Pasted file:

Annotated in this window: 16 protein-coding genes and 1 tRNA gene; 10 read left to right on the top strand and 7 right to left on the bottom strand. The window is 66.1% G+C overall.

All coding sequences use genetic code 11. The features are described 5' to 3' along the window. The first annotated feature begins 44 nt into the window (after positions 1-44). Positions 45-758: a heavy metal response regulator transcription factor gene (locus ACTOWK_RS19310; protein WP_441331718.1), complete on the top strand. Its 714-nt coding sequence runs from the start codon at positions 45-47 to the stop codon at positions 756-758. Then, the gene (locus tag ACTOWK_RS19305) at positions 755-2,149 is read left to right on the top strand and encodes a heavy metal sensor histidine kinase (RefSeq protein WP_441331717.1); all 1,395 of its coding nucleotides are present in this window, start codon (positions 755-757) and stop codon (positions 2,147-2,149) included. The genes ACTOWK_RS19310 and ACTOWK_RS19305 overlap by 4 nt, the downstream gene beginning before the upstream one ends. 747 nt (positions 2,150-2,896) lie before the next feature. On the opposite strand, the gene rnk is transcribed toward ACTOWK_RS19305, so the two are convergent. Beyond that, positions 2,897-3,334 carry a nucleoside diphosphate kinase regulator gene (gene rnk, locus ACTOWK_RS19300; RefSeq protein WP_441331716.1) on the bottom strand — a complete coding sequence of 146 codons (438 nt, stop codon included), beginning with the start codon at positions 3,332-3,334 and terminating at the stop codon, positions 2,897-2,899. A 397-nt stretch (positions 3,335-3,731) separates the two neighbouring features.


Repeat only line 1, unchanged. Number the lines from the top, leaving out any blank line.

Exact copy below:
Annotated in this window: 16 protein-coding genes and 1 tRNA gene; 10 read left to right on the top strand and 7 right to left on the bottom strand. The window is 66.1% G+C overall.